Wilderness Survival 101: Making fire
Now that you’ve prepared your fire materials and your box drill kit you’re ready to make a friction fire.
Begin by setting up your bow drill kit as you did to create the notch in your base plank. Wrap the drill one around with the cord of your bow, ensuring that, when held in place, the string will spin the drill freely. Next, holding the drill so it doesn’t snap out of the bow, position it into the base plank and hold in place using your hand-hold. With your free hand – you can let go of the bow – position your transfer bark underneath the notch you caved in the base plank to catch the ashes you create. Also, make sure your tinder bundle is nearby so you can easily transfer your coal into it. Grip your bow with your dominant hand and prepare to saw the bow back and forth to create friction fire.
Before you begin sawing however, ensure you’re in the optimal position to take advantage of your body strength. Settle into a comfortable lunge position with the leg corresponding to your dominant hand – if you’re right handed, then your right leg – stretched out on the ground behind you. Your other leg should be bent at a sub-90 degree angle with the drill positioned just inside the knee. This position will allow you to use your upper body strength and a good portion of your weight to more easily push down on the drill and thus generate more friction than sawing alone.
Once you’re fairly comfortable begin to saw the bow back and forth in front of your body, spinning the drill in it’s notches. Be sure to use the full length of the bow to maximize efforts. As you get into a rhythm begin to saw faster until you start generating smoke – this is a good sign but it most certainly does not mean you’re there. In order to start a fire your coal needs to be at least 800 degrees and glowing so the trick with this is perseverance – keep sawing long after you “think” you’ve gotten it – cause you haven’t.
Concentrate on sawing long, fast strokes and on watching the coal accumulating on your transfer bark. When you start to see some orange on the bark through the heavy smoke then you’ve done it – you have a coal! For a first-timer this process can take anywhere from just 20 minutes to 3 hours. It took me 2 hours my first time. It just depends on the ease of your technique, how much additional pressure you can put on the drill, and luck. Keep working at it if you don’t get it right away and don’t be afraid to carve new notches in your base board if you bore through it at your original point. This will slow the process, but your perseverance will pay off.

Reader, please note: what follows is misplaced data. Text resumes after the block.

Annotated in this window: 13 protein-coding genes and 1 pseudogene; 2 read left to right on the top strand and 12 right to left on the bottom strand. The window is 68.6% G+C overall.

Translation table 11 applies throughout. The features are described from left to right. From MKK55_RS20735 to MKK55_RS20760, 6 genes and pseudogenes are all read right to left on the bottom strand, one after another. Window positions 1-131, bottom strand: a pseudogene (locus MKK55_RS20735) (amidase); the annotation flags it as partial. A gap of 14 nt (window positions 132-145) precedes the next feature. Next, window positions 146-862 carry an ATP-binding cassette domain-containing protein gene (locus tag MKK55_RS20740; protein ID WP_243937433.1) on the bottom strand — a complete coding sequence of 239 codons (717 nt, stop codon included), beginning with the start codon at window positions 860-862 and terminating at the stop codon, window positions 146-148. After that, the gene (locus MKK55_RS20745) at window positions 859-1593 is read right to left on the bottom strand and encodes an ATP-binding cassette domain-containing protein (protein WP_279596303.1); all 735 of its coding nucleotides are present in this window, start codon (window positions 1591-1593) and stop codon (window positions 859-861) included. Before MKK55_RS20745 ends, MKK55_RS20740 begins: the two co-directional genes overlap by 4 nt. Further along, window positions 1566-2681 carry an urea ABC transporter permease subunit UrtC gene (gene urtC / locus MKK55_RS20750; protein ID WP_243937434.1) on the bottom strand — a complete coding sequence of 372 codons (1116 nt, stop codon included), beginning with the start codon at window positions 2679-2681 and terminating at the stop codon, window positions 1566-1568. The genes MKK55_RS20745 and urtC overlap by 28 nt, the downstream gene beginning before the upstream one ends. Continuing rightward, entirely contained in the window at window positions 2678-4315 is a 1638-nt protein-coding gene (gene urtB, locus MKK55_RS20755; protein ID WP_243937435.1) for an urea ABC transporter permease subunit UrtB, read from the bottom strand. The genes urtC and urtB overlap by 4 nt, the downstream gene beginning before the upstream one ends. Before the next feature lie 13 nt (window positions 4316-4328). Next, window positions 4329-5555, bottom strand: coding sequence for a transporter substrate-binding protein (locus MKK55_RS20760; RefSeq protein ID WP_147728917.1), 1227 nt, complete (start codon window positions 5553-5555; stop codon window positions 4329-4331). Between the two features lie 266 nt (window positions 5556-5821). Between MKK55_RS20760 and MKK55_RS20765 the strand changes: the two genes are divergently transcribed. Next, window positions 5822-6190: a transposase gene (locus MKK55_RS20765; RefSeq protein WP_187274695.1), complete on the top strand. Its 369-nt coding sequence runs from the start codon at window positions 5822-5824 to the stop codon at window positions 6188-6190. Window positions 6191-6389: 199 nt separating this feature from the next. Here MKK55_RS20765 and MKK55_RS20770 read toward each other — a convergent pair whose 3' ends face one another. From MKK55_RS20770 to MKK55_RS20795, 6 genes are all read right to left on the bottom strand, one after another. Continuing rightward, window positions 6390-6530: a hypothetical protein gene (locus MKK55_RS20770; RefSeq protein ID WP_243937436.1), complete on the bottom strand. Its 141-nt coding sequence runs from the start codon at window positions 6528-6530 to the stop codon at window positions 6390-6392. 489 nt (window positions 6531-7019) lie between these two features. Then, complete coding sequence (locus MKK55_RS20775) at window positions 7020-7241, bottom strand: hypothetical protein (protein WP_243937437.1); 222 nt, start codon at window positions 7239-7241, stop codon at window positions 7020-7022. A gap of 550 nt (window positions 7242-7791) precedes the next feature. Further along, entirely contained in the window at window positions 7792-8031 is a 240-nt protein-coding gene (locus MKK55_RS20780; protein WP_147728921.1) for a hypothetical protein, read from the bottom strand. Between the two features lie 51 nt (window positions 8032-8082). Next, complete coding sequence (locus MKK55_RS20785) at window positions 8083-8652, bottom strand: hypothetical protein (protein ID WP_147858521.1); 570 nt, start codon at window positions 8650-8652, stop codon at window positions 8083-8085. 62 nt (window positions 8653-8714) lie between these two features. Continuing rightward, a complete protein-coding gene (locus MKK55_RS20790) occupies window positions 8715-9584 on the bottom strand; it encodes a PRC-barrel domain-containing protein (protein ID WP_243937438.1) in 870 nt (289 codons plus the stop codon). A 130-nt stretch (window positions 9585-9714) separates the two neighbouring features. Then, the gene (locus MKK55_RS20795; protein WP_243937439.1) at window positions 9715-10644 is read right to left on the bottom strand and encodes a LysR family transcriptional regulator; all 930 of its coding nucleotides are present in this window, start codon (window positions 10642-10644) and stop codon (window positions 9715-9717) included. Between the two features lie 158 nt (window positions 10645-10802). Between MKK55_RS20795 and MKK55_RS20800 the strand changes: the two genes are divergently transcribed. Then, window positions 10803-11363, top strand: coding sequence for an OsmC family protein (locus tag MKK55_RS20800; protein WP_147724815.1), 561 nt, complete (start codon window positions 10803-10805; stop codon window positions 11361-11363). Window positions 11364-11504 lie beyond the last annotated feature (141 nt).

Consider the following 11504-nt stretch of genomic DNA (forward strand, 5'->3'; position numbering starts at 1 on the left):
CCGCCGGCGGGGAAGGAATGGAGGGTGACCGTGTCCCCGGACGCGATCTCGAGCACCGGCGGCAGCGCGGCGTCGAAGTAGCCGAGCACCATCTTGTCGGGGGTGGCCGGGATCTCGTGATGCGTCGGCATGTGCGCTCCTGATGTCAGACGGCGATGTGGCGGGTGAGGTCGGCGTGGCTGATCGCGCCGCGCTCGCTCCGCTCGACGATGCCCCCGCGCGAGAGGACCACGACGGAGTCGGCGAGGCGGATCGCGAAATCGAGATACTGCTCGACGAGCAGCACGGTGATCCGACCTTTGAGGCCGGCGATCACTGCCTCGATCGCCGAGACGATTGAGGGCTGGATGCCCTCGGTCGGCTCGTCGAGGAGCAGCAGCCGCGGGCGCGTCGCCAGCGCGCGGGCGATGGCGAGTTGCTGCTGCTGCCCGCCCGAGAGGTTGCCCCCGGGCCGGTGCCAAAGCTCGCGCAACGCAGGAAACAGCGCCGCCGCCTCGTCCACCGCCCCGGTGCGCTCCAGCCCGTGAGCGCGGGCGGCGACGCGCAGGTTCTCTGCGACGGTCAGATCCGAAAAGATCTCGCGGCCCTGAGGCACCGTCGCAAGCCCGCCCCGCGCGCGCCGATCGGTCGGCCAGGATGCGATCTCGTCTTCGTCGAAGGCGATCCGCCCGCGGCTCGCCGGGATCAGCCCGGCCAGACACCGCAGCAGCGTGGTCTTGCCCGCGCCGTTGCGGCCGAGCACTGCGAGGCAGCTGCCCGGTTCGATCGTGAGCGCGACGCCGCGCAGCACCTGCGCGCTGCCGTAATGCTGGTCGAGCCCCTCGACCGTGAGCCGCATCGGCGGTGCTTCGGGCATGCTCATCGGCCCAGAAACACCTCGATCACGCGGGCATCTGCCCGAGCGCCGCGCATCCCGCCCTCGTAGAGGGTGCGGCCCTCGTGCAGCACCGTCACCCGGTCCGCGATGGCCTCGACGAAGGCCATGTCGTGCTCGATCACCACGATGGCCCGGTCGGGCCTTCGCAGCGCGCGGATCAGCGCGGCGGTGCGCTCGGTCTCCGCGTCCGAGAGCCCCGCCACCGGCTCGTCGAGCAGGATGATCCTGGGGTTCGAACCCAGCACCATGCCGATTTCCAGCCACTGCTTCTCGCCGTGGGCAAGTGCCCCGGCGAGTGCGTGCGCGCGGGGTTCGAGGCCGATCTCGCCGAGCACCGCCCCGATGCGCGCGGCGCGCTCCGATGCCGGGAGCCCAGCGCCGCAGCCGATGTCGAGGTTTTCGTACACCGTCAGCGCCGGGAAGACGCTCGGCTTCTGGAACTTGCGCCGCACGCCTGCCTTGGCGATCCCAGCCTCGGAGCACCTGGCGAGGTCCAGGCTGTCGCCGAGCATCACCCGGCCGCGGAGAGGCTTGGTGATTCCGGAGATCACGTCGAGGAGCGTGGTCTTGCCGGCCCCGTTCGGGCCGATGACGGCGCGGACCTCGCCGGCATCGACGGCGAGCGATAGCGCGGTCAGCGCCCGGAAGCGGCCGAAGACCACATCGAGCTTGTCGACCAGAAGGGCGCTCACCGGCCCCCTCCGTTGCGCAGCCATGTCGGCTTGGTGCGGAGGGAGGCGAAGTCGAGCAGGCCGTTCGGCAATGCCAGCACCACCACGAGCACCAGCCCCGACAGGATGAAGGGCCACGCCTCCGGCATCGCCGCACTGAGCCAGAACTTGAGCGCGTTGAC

Once you do have a growing, red, ember of a coal quickly set down your bow and drill and carefully use your transfer bark – blowing softly on the coal all the while to feed it – to drop the coal into your nearby tinder bundle. Once in the tinder bundle, continue to blow softly and steadily – no large gusts – onto your coal. The tinder bundle should be in your hands, while you do this with the bulk of the bundle cupped to protect your hands from the heat. While you blow inch toward your fire pit – you’ll want to be close when the tinder bundle ignites.
Steady blowing for a few seconds to a minute should cause your tinder bundle to ignite. When it does, quickly transfer it to the center of your tiny kindling tipi and continue to blow, coaxing the small fire to catch the tiny twigs you’ve set out for it. As the flame licks the twigs, begin to add more layers as discussed previously – first from the piles of smaller sticks, adding larger and larger pieces in a tipi formation as the fire catches.
And that’s it! You made a friction fire!
Hopefully all of us will have prepared enough to have practiced this before we need it and to have multiple ways to create fire on hand at the onset of the apocalypse including a friction fire skill, a handful of lighters, and a flint and steel – the more the merrier. Now go practice. And check out this amazing video tutorial by Alderleaf Wilderness College for more information.